Then we put that vehicle to rest. That actually is the qual [qualification] vehicle. That vehicle will basically have served its purpose. It just gives us confidence. You know, you can qualify a vehicle with increased margin, or amplitude, or with increased duration. The testing we were doing in Texas was a little bit of both.

The thrust we were testing for about half those mission durations was higher than we flew it, and we wanted to get 10 life cycles on that vehicle that we had flown before.

Is it fair to say that at least at the outset, the reused first stages will be principally from LEO missions?

Not necessarily. For sure, we will ultimately be re-flying every booster we feel comfortable do so with. The vehicle we will fly for SES was a LEO recovered vehicle. The fact that we took a very hot mission — JCSat-14 came in incredibly hot, it was a stressing mission for us — that’s why we wanted to use that vehicle for the qual vehicle. Because it really got beat up.

Is it possible SpaceX is trying to do too many things at the same time? Space station resupply, future U.S. military missions, commercial crewed missions for NASA, increasing Falcon 9’s launch rate, a satellite broadband constellation, preparing for Mars — it’s a lot.

Five thousand people [the current SpaceX head count] is a lot. Less than 5 percent of my staff by number is working on the LEO constellation. Actually if I’m doing math in public it’s substantially less than 5 percent. And it’s an even smaller percentage working on the Mars vehicle right now. For sure, our focus is getting Falcon 9 back to flight safely and reliably, making sure Dragon is getting upgraded appropriately to be able to fly crew next year, and Falcon Heavy as well.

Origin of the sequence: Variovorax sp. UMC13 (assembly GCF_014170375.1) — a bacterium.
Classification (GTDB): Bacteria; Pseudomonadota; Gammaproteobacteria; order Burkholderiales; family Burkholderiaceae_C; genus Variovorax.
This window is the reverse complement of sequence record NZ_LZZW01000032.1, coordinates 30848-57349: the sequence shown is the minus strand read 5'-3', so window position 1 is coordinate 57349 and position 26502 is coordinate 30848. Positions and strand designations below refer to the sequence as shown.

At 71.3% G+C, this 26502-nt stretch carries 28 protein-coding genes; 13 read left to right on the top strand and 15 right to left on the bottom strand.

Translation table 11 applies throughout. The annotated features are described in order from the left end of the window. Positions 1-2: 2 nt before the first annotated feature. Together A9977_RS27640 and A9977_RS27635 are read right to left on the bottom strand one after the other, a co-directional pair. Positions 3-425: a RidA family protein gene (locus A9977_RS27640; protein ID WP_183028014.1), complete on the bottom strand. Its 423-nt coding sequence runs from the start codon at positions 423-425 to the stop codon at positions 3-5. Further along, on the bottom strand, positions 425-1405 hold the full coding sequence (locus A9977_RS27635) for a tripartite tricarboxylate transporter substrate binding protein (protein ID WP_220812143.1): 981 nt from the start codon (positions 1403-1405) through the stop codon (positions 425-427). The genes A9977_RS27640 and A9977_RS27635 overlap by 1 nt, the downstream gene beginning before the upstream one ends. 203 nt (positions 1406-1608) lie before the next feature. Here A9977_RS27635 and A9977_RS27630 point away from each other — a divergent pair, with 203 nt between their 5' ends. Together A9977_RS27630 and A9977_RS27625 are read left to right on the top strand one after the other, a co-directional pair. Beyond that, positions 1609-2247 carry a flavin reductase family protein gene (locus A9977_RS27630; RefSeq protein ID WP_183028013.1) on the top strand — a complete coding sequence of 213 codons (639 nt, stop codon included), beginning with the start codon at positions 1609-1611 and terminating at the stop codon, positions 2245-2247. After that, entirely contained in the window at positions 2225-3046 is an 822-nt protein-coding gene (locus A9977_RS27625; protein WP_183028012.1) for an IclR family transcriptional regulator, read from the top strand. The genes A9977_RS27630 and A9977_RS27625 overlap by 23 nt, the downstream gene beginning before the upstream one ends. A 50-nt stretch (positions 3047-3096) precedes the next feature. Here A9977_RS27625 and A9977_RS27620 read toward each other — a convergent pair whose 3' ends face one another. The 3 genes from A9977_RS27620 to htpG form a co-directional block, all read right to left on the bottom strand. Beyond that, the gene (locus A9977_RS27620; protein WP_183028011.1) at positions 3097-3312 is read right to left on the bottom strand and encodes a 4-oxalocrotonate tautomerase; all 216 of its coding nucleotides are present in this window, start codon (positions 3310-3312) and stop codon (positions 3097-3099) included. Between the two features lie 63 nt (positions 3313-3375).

Those are the three primary focuses we have.

Falcon Heavy could fly sometime in 2017, pending…. ? Presumably it is taking a backseat to the Falcon 9 review?

Keep in mind that Falcon Heavy is made up of building blocks of Falcon 9, so it’s not as if Falcon Heavy can jump and not be impacted by the issues that we saw.

How do you handle your launch slots for customers given you were already behind schedule before the Sept. 1 failure? What can you say to customers?

What we are saying to customers is: We were building up our production cadence, we’re building up our test cadence, and we were about ready to have two launch pads available for our customers. We should be able to launch every two weeks. We were going to catch up this year, which is another reason why this particular failure was so disappointing. But we’re about there in almost every area of production and test.

Peter B. de Selding was the Paris bureau chief for SpaceNews.